In early May 2010, Microbanc arranged a separate $200, 000 investment in InspireMD. (Compl. ¶ 23.) InspireMD asked Microbanc to transfer those funds, but allegedly told Microbanc that a new agreement would be necessary to define Microbanc's fee, because the Consulting Agreement was not in effect at that time. (Compl. ¶¶ 26, 28.) Plaintiffs allege that this representation by Microbanc was false when made. (Compl. ¶ 28.) The Complaint alleges that InspireMD told Microbanc that the prior Consulting Agreement was not in effect and a new agreement was required for the investment transaction because InspireMD was preparing to execute a reverse merger “in a deal in which Microbanc was . . . not the consultant and/or finder.” (Compl. ¶ 26.) However, the Complaint alleges, the reverse merger was pursuant to an agreement between InspireMD and Palladium, the firm introduced to InspireMD by Microbanc. (Compl. ¶ 27.)

         On May 13, 2010, InspireMD and Spenla executed a Finder Fees Agreement (the “Finders Agreement”).[3] (Pressment Decl., Ex. C (Finders Agreement).) The Finders Agreement states that the Finder (a defined term referring solely to Spenla) is entitled to 9% of the amount of any investment from an investor the Finder introduced to InspireMD. (Finders Agreement ¶ 7.) The Finders Agreement also states that the Finder's entitlement to any fee “is subject to the prior written consent of” InspireMD, which must be given “prior” to the Finder “approaching” any potential investor. (Finders Agreement ¶ 3.) The Complaint does not allege that the prior written consent of InspireMD was sought or obtained by Spenla as to any investment. However, the Complaint alleges that, under the Finders Agreement, Microbanc is owed 9% of the financing arranged between InspireMD and Palladium. (Compl. ¶¶ 43-45.)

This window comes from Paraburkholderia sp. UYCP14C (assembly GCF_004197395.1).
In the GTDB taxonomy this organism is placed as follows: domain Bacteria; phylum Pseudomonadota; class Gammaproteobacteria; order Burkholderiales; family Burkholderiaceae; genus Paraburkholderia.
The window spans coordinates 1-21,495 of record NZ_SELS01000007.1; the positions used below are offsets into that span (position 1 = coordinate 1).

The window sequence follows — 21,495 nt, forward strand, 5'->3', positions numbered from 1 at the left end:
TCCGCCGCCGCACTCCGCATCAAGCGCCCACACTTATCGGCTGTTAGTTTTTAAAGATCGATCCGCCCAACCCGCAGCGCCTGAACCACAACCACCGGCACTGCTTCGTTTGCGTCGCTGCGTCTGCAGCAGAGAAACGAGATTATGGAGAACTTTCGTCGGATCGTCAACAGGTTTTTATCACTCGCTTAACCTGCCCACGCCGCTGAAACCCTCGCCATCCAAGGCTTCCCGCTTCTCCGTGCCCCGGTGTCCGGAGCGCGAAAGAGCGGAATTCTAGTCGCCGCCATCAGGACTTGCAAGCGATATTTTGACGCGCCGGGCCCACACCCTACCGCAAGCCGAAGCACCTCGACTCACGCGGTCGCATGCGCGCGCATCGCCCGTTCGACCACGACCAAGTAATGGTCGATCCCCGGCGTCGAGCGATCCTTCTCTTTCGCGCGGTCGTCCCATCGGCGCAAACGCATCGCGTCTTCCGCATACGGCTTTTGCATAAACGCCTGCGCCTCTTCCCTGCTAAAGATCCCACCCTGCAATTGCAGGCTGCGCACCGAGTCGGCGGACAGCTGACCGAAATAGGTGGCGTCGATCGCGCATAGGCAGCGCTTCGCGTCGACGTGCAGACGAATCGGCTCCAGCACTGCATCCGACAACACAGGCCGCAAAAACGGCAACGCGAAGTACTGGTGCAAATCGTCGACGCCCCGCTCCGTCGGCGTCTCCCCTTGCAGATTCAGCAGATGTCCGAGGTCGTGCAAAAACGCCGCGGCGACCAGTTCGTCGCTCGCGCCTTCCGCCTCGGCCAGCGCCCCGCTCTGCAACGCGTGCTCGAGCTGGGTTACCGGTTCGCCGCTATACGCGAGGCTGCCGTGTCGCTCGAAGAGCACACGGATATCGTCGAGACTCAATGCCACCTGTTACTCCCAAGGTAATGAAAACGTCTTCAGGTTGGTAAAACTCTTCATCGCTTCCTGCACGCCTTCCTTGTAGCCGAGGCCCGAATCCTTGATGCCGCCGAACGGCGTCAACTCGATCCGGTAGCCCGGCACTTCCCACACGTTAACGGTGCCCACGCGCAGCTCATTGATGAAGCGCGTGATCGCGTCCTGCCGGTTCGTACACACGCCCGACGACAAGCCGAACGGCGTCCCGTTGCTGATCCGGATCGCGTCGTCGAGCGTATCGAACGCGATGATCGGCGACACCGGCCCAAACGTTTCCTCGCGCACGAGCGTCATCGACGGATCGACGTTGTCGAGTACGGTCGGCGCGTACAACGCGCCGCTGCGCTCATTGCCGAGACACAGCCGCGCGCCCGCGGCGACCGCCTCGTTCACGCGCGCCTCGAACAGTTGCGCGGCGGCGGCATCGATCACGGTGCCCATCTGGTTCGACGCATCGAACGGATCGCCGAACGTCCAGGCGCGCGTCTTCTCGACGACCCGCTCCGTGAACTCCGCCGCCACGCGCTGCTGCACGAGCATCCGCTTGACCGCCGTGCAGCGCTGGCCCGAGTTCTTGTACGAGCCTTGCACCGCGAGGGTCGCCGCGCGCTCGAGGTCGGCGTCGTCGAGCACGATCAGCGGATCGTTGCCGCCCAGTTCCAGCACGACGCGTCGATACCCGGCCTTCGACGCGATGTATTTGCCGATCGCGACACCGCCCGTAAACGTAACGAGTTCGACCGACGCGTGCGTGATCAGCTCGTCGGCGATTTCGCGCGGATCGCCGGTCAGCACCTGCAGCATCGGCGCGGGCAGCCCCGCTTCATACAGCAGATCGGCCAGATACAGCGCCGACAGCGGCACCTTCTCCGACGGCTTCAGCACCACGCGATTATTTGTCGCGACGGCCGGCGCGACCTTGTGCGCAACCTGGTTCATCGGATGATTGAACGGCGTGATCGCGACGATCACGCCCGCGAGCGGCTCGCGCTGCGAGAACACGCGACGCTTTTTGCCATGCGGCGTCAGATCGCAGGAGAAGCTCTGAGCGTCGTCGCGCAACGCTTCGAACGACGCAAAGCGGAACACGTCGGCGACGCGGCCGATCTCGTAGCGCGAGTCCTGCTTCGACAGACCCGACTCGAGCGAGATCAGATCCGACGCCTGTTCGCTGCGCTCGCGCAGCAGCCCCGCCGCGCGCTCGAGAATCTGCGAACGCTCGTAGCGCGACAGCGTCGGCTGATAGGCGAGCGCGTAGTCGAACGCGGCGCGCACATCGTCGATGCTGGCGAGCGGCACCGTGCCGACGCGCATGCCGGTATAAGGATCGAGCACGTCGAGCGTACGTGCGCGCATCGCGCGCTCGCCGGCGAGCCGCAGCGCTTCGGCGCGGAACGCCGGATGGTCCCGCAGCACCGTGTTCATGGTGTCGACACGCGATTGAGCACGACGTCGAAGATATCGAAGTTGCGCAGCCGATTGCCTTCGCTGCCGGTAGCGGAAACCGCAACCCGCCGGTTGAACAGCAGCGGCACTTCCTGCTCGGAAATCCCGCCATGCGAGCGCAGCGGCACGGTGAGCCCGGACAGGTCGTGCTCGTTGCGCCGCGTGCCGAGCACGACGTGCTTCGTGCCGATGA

“To survive a motion to dismiss, a complaint must contain sufficient factual matter, accepted as true, to ‘state a claim to relief that is plausible on its face.'” Ashcroft v. Iqbal, 556 U.S. 662, 678 (2009) (citing Bell Atlantic Corp. v. Twombly, 550 U.S. 544, 570 (2007)). A proper complaint cannot simply recite legal conclusions or bare elements of a cause of action; there must be factual content plead that “allows the ...